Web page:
Salzburg, Austria Cityscape

Salzburg, capital of the Austrian state of Salzburg, with (2019) 154 200 residents. The city, through which the Salzach flows, lies between the Mönchsberg (with the Hohensalzburg fortress) and the Kapuzinerberg. It has a university, a college for music and performing arts (Mozarteum) as well as numerous scientific institutions, museums and archives, including Mozart’s birthplace. Salzburg is primarily a tourist attraction as well as a congress and trade fair city. The Salzburg Festival has been taking place in summer since 1920.

The old town is characterized by magnificent churches, including the collegiate church of St. Peter (1130–43) and the cathedral (1614–28). Mirabell Palace (1721–27) and the Prince Archbishop’s Residence (1595–1792) contribute to the baroque cityscape.

According to estatelearning, Salzburg was founded by the Romans in the 1st century and was first mentioned as a city (merchant settlement) in 774. It has been the seat of an archbishop since 798; Donations by Emperor Otto II (977) laid the foundation for the later spiritual principality. In 1816 the city came to Austria.


The Hohensalzburg Fortress rises above the city (1077–1147, almost constant renovation, especially 1465–1510; Vorwerke 1631–81). Most of the old town of Salzburg (UNESCO World Heritage Site) is located on the left bank of the river. Squares, palaces, churches, fountains and tall, colorfully plastered houses give Salzburg a partly Italian character. The baroque is architecturally decisive.

The center of the episcopal city is the cathedral (1614–28, by S. Solari, based on a design by V. Scamozzi based on the model of Il Gesù in Rome; built over two previous buildings) with a two-storey two-tower facade (towers 1652–55) and an octagonal crossing dome (uniform baroque furnishings). The residence (1595–1619, northwest wing 1788–90), an extensive building complex, whose state rooms are partly designed by J. M. Rottmayr and M. Altomonte, are grouped around the cathedralwere painted, and the Residenz new building (1592–1602); to the north of the cathedral is the Residenzbrunnen (between 1656 and 1661), to the south the Kapitelschwemme (1732). The Franciscan Church is attached to the residence (nave consecrated in 1223; Romanesque portal in Lombard style around 1220; hall choir, 15th century, by H. von Burghausen and Stefan Krumenhauser) with valuable furnishings, especially the high altar by J. B. Fischer von Erlach (1709/10) with Our Lady from the late Gothic high altar by M. Pacher (1495-98). To the south of the cathedral square with the Marian column (1766–71) lies the Benedictine Abbey of St. Peter; the collegiate church is a Romanesque basilica (1130–43, main portal around 1240) with a late baroque facade and furnishings. The monastery complex of St. Peter also includes grave monuments (15th to 18th centuries), Romanesque-Gothic cloister, early Gothic chapter house, early Gothic St. Mary’s Chapel and St. Peter’s Cemetery with probably early Christian “catacombs”.

The west of the old town is dominated by the baroque college church (1696–1707) Fischer von Erlachs (interior by D. F. Carlone, M. Guggenbichler, J. M. Rottmayr, J. G. Bergmüller). The old university (1618–31) encloses a trapezoidal courtyard with arcades. The complex of the former Hofmarstall (1607) with winter and summer riding school was converted into a large and small festival hall (1960, by C. Holzmeister). The Blasius Church (consecrated in 1350) is a Gothic hall, built as the church of the citizens’ hospital (1556–62, with arcaded courtyard). To the east of the old town are the Nonnberg Benedictine Abbey (founded 713–715) with a three-aisled collegiate church (1463–1507; with Romanesque frescoes, around 1150), the Kajetan Church (1685–1700; furnishings completed around 1730) and the Erhard Church (1685–89), both baroque buildings by G. Zuccalli. The center of the bourgeois town is the town hall between the river and Getreidegasse (1407, renovation 1616–18) with a trapezoidal floor plan. The Getreidegasse is home to the richest number of typical town houses (especially the 16th century; the house where W. A. ​​Mozart was born).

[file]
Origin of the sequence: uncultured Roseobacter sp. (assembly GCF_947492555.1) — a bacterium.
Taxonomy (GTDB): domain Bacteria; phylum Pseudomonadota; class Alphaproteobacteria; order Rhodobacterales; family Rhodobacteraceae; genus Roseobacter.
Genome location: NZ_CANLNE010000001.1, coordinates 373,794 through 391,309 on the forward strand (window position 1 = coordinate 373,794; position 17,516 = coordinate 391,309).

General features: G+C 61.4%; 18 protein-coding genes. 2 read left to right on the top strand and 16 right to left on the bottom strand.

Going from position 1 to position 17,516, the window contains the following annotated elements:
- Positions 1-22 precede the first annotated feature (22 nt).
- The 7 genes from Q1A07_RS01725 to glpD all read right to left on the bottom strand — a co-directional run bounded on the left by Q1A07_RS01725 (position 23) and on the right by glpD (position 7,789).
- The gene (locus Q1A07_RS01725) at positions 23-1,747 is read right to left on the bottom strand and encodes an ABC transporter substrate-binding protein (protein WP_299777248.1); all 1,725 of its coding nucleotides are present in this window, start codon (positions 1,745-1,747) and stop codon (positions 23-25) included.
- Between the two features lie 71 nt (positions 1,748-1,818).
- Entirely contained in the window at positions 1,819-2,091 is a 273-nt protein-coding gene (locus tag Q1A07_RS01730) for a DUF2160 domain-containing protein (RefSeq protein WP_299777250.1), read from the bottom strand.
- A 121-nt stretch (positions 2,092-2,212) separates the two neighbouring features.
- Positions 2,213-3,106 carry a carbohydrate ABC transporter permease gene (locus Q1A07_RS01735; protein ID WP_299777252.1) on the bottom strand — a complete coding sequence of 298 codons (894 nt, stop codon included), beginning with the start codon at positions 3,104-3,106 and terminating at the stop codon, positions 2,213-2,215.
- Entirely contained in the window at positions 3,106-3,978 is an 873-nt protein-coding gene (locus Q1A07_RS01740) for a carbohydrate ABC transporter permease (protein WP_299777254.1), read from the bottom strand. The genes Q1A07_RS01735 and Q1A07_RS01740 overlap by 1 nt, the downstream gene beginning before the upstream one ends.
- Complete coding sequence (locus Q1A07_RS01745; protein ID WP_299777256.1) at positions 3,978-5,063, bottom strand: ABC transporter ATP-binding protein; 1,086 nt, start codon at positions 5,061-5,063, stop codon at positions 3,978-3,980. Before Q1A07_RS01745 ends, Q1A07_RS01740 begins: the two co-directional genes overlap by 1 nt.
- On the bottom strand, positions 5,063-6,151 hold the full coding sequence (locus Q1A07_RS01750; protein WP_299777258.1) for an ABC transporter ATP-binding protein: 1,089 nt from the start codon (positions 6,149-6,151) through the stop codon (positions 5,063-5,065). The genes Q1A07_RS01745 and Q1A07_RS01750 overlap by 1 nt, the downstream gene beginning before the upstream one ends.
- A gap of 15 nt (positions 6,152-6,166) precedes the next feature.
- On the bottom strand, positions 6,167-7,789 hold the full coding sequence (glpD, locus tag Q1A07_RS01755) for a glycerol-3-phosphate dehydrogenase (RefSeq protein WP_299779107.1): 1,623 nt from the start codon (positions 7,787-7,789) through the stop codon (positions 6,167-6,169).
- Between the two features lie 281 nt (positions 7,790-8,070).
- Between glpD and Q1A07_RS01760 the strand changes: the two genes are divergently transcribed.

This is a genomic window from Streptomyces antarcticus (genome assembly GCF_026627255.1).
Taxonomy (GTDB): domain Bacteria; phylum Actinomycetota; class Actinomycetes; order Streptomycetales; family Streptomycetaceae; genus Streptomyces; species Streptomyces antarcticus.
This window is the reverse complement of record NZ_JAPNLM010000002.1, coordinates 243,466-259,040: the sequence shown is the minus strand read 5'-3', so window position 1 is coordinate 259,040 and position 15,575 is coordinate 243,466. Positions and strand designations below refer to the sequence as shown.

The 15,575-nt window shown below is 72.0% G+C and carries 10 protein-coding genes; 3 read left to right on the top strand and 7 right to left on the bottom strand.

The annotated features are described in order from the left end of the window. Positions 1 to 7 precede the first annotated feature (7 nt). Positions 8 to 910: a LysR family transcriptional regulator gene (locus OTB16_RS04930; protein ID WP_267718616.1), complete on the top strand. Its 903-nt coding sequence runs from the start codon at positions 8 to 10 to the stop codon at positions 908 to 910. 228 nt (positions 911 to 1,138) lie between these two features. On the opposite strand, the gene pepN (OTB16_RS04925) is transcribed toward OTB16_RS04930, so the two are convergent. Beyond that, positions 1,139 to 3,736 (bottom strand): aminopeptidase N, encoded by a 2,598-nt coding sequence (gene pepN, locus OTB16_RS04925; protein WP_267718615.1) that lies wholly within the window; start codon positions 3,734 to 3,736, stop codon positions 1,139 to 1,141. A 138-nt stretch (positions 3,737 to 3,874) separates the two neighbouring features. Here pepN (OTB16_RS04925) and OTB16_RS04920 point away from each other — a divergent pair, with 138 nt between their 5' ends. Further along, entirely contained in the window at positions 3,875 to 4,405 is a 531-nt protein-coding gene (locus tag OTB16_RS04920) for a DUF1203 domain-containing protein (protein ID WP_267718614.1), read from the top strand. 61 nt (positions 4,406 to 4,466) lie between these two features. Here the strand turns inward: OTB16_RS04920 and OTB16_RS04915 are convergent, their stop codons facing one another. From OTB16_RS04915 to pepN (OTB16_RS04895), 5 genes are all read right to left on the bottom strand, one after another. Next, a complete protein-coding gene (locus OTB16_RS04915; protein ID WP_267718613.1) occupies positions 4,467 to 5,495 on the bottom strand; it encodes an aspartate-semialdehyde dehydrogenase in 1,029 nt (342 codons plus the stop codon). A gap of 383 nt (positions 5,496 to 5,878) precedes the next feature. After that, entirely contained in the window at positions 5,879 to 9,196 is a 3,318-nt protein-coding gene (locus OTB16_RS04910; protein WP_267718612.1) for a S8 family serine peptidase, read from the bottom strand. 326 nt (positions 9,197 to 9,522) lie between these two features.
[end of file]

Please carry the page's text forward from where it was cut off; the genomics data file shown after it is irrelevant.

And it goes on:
To the right of the Salzach are the Holy Trinity Church (1694–1702, by Fischer von Erlach) and St. Sebastian’s Church (1505–12, 1749–53 baroque), and Gabriel’s Chapel (between 1597 and 1603) on the Sebastian cemetery. Mirabell Palace (1606, rebuilt by J. L. von Hildebrandt 1721–27) with marble stairs and colossal statues by G. R. Donner (1726) is known for its gardens.

Although the historical buildings dominate the cityscape, Salzburg also has remarkable examples of modern architecture, such as For example, the parish church “Zum heiligen Blut” in Parsch (1953–56, including a concrete crucifix by F. Wotrubaand incised drawings after O. Kokoschka), the Sankt Josef college in Aigen (W. Holzbauer et al., 1961–64) and the educational center Sankt Virgil (Holzbauer, 1965 and 1968–76) and the ORF Studio (G. Peichl, 1968–72). The contemporary architecture represented inter alia. the buildings of the Faculty of Natural Sciences in Nonntal (Holzbauer and S. Hübner, 1983–86), the Museum der Moderne on Mönchsberg (architectural office Friedrich Hoff Zwick, 2002-04) and the Sohlstufe Lehen hydropower plant (Max Rieder and Erich Wagner, 2010-13).

The castles of Kleßheim (1700–09, by Fischer von Erlach), Leopoldskron (1736 in rococo style) and Hellbrunn (1613–19, by Solari) are located in the vicinity of Salzburg.

Salzburg, Austria Cityscape

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